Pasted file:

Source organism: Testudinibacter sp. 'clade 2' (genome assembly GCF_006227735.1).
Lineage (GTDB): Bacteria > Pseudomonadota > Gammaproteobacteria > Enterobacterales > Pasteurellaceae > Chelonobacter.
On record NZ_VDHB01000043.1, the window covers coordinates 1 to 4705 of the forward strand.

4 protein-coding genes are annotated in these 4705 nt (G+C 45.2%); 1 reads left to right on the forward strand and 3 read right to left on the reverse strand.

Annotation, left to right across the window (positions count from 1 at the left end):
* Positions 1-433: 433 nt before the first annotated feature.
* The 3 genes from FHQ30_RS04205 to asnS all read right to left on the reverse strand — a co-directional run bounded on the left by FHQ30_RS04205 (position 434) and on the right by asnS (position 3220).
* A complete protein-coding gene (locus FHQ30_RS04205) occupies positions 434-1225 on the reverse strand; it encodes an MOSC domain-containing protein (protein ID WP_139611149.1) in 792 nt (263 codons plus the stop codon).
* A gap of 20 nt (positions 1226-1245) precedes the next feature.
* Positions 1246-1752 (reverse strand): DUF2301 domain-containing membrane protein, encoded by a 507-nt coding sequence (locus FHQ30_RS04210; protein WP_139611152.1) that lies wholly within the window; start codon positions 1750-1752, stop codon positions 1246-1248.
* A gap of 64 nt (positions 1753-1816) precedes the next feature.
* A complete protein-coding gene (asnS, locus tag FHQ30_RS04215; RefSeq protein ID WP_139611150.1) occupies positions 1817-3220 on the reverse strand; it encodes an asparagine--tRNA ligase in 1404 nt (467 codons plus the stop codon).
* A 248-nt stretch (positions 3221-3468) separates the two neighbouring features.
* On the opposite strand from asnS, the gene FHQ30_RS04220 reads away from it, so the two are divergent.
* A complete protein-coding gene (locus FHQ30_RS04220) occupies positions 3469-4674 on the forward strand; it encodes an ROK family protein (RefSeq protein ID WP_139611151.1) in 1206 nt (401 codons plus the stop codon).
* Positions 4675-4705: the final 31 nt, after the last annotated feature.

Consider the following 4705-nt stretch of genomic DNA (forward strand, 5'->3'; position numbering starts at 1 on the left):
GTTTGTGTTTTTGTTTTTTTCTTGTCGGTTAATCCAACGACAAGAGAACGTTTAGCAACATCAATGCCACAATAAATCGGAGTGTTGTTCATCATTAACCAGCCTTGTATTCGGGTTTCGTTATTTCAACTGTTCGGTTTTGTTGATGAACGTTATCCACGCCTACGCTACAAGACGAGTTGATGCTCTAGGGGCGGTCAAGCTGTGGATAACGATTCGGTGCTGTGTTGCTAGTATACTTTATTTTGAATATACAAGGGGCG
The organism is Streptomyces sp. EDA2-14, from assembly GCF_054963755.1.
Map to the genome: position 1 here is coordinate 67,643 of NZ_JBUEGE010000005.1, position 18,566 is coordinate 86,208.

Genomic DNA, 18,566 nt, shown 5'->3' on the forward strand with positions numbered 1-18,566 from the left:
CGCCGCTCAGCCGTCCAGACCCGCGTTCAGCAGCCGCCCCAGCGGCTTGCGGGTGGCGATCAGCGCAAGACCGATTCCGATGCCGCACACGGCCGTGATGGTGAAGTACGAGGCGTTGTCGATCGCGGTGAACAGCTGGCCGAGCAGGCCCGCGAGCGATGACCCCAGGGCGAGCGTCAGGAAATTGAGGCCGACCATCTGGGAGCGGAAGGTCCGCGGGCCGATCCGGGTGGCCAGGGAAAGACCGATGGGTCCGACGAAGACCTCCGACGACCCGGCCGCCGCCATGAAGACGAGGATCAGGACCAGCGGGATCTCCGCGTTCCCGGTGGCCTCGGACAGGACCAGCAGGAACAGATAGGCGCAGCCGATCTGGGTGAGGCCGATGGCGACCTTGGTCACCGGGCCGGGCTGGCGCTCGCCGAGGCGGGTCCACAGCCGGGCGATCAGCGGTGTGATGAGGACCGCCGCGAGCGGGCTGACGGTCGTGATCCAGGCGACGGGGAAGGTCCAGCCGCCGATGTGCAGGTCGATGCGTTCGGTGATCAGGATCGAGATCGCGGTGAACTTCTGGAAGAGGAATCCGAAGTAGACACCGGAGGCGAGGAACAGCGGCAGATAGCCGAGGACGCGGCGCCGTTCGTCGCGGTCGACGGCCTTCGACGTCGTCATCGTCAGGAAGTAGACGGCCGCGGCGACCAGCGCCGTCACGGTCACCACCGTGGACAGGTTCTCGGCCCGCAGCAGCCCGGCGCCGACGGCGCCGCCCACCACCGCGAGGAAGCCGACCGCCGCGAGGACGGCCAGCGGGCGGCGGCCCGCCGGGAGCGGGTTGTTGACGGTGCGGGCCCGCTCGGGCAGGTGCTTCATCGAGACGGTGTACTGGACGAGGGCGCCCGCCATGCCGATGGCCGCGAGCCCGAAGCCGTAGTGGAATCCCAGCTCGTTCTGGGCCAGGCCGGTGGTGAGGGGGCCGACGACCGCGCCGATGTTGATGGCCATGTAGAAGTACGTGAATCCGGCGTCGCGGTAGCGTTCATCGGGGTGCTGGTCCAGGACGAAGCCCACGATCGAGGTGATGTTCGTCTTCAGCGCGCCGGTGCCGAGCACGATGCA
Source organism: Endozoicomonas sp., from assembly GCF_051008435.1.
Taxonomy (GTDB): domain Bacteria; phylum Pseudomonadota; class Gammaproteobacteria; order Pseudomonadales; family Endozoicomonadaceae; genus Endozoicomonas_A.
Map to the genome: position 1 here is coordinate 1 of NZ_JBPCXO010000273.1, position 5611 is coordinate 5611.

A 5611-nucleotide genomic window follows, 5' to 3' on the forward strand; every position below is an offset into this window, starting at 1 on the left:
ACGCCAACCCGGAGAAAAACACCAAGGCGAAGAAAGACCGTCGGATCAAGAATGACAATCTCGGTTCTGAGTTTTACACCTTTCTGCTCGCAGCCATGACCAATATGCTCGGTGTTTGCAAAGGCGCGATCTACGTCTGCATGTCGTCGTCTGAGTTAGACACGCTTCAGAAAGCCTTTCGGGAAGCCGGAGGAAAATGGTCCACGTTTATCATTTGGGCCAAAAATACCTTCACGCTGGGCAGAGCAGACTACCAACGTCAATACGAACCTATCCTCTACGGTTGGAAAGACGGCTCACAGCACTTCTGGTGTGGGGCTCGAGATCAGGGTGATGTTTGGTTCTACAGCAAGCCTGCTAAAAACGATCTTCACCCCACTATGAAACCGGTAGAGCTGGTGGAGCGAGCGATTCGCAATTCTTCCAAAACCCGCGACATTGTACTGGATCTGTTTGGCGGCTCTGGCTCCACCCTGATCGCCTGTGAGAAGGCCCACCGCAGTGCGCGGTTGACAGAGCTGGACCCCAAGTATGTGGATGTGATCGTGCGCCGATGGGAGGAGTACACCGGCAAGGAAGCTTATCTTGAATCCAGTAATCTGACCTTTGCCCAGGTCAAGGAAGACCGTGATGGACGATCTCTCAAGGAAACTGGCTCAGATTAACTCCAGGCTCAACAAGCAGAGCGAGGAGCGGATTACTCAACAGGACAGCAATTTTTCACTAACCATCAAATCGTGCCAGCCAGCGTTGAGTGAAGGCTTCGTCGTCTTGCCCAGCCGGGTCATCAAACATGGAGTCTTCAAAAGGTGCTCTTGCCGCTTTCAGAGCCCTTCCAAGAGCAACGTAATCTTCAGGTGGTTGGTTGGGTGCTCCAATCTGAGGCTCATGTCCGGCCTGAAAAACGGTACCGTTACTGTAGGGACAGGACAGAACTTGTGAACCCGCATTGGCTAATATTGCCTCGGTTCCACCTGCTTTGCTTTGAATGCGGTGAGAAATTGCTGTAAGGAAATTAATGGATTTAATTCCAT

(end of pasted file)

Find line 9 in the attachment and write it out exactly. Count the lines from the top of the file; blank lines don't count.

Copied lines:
* A gap of 20 nt (positions 1226-1245) precedes the next feature.